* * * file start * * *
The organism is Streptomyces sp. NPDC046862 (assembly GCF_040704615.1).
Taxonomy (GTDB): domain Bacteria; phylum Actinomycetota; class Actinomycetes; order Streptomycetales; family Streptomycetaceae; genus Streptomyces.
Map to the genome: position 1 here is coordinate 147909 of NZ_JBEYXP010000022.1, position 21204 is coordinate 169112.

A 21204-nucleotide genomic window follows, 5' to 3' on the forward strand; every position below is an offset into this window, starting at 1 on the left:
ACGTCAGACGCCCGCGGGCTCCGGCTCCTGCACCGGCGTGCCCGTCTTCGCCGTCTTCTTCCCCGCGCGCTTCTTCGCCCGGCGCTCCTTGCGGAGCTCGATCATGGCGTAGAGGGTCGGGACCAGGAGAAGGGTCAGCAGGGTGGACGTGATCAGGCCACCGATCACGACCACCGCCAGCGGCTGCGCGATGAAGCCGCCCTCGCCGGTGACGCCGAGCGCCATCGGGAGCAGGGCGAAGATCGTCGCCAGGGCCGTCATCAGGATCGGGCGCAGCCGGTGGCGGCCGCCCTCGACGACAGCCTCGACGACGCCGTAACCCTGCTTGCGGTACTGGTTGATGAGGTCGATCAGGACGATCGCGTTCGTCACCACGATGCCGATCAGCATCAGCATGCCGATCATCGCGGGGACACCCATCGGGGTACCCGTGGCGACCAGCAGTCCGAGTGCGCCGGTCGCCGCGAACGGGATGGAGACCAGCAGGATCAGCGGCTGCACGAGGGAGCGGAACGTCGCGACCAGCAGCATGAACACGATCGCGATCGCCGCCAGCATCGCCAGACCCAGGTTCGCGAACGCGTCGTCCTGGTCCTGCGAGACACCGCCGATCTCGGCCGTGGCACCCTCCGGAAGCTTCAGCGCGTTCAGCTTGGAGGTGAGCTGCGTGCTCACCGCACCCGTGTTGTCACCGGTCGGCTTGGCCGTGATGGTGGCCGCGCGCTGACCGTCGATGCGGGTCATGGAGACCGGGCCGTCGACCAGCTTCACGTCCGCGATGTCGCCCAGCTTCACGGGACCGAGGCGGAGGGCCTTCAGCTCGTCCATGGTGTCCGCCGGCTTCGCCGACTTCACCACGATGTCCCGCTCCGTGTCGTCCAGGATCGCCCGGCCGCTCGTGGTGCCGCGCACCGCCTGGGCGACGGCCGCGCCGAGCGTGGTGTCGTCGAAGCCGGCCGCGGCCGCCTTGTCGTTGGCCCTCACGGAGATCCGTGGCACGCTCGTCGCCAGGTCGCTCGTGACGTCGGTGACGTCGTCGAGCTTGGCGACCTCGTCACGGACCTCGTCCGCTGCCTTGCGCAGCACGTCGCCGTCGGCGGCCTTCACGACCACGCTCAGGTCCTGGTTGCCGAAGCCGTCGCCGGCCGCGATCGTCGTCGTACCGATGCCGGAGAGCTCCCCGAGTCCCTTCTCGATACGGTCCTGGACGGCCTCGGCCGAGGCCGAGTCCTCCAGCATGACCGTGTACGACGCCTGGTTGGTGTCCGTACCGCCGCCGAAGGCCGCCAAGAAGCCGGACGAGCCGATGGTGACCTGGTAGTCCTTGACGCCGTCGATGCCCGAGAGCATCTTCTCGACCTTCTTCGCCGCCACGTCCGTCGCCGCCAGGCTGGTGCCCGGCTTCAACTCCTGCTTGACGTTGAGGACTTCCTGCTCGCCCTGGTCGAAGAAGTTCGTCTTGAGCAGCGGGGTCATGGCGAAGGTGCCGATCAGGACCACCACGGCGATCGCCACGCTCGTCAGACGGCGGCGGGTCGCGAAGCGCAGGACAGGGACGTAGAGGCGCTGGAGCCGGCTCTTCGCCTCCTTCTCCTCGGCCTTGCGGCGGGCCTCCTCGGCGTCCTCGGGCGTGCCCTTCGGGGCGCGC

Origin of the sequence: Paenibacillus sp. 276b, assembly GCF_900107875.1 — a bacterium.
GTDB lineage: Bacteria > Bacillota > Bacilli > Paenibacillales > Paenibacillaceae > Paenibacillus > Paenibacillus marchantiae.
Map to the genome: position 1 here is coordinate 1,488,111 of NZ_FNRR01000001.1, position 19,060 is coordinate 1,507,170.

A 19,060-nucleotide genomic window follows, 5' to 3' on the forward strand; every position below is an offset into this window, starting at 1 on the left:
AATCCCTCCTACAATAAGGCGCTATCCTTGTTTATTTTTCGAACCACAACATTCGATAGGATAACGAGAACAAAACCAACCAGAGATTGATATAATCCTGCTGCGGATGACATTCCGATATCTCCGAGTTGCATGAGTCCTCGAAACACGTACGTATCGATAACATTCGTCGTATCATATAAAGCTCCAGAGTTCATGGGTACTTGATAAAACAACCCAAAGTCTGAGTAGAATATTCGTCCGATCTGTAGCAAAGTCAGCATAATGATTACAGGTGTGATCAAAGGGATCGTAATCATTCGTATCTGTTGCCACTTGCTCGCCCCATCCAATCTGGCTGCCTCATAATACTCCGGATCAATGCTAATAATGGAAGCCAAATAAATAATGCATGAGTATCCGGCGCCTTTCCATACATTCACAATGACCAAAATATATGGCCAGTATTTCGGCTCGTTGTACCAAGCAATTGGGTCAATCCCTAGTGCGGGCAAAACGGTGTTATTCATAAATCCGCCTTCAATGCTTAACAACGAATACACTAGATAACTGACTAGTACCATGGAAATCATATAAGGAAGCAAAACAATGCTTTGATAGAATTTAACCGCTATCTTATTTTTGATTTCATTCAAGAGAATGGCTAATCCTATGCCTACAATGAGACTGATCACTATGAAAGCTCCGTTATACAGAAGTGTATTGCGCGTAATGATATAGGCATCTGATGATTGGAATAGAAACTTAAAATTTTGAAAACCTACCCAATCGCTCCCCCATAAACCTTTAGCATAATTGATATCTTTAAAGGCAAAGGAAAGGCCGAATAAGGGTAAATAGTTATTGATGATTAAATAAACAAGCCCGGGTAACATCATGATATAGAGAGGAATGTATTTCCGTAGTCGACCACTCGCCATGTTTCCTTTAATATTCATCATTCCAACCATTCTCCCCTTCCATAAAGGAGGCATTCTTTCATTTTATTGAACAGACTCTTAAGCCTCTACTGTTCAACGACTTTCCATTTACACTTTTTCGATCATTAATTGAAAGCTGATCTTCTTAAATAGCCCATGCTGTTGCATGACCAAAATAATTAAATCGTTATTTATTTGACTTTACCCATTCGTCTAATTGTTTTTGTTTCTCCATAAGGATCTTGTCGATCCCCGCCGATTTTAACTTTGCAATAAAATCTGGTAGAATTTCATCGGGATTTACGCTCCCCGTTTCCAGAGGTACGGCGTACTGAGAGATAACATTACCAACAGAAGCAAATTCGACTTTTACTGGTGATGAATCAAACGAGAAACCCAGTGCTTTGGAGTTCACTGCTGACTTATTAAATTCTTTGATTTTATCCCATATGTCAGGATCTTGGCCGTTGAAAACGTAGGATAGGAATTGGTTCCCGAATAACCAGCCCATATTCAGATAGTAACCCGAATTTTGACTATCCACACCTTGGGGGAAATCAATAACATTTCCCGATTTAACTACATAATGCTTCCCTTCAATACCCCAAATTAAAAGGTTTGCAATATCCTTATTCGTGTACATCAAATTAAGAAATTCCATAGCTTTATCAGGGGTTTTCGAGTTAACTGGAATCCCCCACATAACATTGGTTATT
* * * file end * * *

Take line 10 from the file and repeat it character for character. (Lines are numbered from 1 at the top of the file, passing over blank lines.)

AATCCCTCCTACAATAAGGCGCTATCCTTGTTTATTTTTCGAACCACAACATTCGATAGGATAACGAGAACAAAACCAACCAGAGATTGATATAATCCTGCTGCGGATGACATTCCGATATCTCCGAGTTGCATGAGTCCTCGAAACACGTACGTATCGATAACATTCGTCGTATCATATAAAGCTCCAGAGTTCATGGGTACTTGATAAAACAACCCAAAGTCTGAGTAGAATATTCGTCCGATCTGTAGCAAAGTCAGCATAATGATTACAGGTGTGATCAAAGGGATCGTAATCATTCGTATCTGTTGCCACTTGCTCGCCCCATCCAATCTGGCTGCCTCATAATACTCCGGATCAATGCTAATAATGGAAGCCAAATAAATAATGCATGAGTATCCGGCGCCTTTCCATACATTCACAATGACCAAAATATATGGCCAGTATTTCGGCTCGTTGTACCAAGCAATTGGGTCAATCCCTAGTGCGGGCAAAACGGTGTTATTCATAAATCCGCCTTCAATGCTTAACAACGAATACACTAGATAACTGACTAGTACCATGGAAATCATATAAGGAAGCAAAACAATGCTTTGATAGAATTTAACCGCTATCTTATTTTTGATTTCATTCAAGAGAATGGCTAATCCTATGCCTACAATGAGACTGATCACTATGAAAGCTCCGTTATACAGAAGTGTATTGCGCGTAATGATATAGGCATCTGATGATTGGAATAGAAACTTAAAATTTTGAAAACCTACCCAATCGCTCCCCCATAAACCTTTAGCATAATTGATATCTTTAAAGGCAAAGGAAAGGCCGAATAAGGGTAAATAGTTATTGATGATTAAATAAACAAGCCCGGGTAACATCATGATATAGAGAGGAATGTATTTCCGTAGTCGACCACTCGCCATGTTTCCTTTAATATTCATCATTCCAACCATTCTCCCCTTCCATAAAGGAGGCATTCTTTCATTTTATTGAACAGACTCTTAAGCCTCTACTGTTCAACGACTTTCCATTTACACTTTTTCGATCATTAATTGAAAGCTGATCTTCTTAAATAGCCCATGCTGTTGCATGACCAAAATAATTAAATCGTTATTTATTTGACTTTACCCATTCGTCTAATTGTTTTTGTTTCTCCATAAGGATCTTGTCGATCCCCGCCGATTTTAACTTTGCAATAAAATCTGGTAGAATTTCATCGGGATTTACGCTCCCCGTTTCCAGAGGTACGGCGTACTGAGAGATAACATTACCAACAGAAGCAAATTCGACTTTTACTGGTGATGAATCAAACGAGAAACCCAGTGCTTTGGAGTTCACTGCTGACTTATTAAATTCTTTGATTTTATCCCATATGTCAGGATCTTGGCCGTTGAAAACGTAGGATAGGAATTGGTTCCCGAATAACCAGCCCATATTCAGATAGTAACCCGAATTTTGACTATCCACACCTTGGGGGAAATCAATAACATTTCCCGATTTAACTACATAATGCTTCCCTTCAATACCCCAAATTAAAAGGTTTGCAATATCCTTATTCGTGTACATCAAATTAAGAAATTCCATAGCTTTATCAGGGGTTTTCGAGTTAACTGGAATCCCCCACATAACATTGGTTATT